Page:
Bo Weapon Characteristics
- It may be of a uniform one-inch (25 mm) diameter. Weapons that will be used for contact work must be of a uniform one-inch diameter.
- It may be tapered over its length such that it is thicker in the middle than at the ends. It may be up to 1.25” (32 mm) in the middle and as small as 0.75” (19 mm) at the ends.
- A Bo typically has a length of roughly six feet (1.8 meters). The exact length can vary quite a bit, however. Ideally, a Bo will be about as long as you are tall but might be shorter by an inch or two (50 mm).
- The ends of the Bo should be flat with a slight chamfer (1/8 inch or 3 mm) around the circumference to reduce possible cuts from sharp edges. The ends must never be sharpened or rounded over fully.
- A Bo is subject to the same wood and weapons inspection policies associated with the Jo Staff. All weapons used in a Dojo must undergo inspection before their use.
A tapered staff will usually spin more rapidly than a staff of uniform diameter. The choice regarding which to use is strictly up to you. Keep in mind that a tapered staff cannot be used for contact work.
If you expect to use the Bo in demonstrations or tournaments then you may wish to purchase a thinner and more flexible weapon that can move more quickly. Metal, bamboo, and thin wooden weapons are readily available for this purpose. These weapons have benefits when used for showmanship. They are not to be used for contact training however as they are much more susceptible to destruction and potential injury to yourself or a training partner.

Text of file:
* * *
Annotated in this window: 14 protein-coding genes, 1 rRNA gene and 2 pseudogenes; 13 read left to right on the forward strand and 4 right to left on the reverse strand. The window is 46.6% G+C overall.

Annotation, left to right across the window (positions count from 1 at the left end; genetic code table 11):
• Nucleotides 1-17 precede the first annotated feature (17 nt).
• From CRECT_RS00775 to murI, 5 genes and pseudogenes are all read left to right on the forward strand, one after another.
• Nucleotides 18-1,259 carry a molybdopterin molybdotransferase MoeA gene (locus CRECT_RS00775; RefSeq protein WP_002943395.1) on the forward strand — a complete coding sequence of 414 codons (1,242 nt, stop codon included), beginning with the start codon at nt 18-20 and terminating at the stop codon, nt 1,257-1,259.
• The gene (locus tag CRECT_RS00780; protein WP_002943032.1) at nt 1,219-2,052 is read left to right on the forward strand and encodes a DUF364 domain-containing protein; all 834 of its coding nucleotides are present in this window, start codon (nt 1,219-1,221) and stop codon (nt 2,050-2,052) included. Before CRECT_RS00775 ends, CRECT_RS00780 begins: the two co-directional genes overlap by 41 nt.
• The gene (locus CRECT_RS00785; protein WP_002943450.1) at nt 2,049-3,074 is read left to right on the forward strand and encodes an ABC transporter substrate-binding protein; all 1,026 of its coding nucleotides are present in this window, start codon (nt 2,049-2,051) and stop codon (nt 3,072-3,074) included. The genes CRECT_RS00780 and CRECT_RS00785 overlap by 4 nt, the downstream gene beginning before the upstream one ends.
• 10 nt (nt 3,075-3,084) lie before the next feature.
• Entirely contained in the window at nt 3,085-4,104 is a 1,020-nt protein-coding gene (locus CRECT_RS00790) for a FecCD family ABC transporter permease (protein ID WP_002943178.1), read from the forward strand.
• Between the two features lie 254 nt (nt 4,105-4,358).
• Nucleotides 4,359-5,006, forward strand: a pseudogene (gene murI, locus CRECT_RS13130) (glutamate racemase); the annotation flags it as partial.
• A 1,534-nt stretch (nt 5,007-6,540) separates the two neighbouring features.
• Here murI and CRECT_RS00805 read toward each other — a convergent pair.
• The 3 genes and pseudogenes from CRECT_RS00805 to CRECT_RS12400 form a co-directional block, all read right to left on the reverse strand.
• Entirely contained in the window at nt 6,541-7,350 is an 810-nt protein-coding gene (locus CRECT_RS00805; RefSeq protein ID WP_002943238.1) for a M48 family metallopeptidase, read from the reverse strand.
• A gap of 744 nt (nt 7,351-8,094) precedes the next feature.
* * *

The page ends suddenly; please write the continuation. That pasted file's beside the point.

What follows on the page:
Children should naturally acquire or use a Bo that is appropriate for their height. A thinner Bo is often appropriate for children, but again such a Bo should not be used for contact work.
You will likely find that the Bo feels a bit cumbersome when compared to the Jo Staff. However, it has increased range and is more powerful in some cases (due to angular velocity and its overall weight) than a Jo.
You will not want to practice using the Bo weapon in a room with a low ceiling. You will eventually scrape, dent, or puncture the ceiling. That added length of the Bo increases the chances it will impact your ceiling during fairly routine movements. You may wish to either practice outdoors or practice in a location with a ceiling that is at least twelve feet (four meters) high. Your spouse, parents, or landlord will likely be most appreciative.
Bo Uke Waza
Most of the blocking maneuvers for the Bo closely parallel those used by the Jo. The major differences are that the Bo has much greater reach, the Bo can block a larger area (often from head to toe), and the Bo will perhaps take a split second longer to reach its final destination than what can be accomplished with the smaller and lighter Jo.
Practice blocking much as you would with a Jo. You will quickly get a feel for the range, length, and weight of the weapon. You may notice that in some situations it is faster to simply move your center than it is to try to move the weapon. This is truer with the Bo than it is with a Jo.
You might also notice that sometimes it is faster to move only one arm than to move the entire weapon. For example, if you have done an earlier Age Uke with the weapon then you might simply pull down with only your right arm to protect against a Yokomen attack directed at the right side of your head. Moving a single hand rather than the entire weapon can sometimes decrease the amount of time needed to reposition the weapon. But this also often necessitates some movement of your center as well, which can usually be done concurrently with the changing hand position.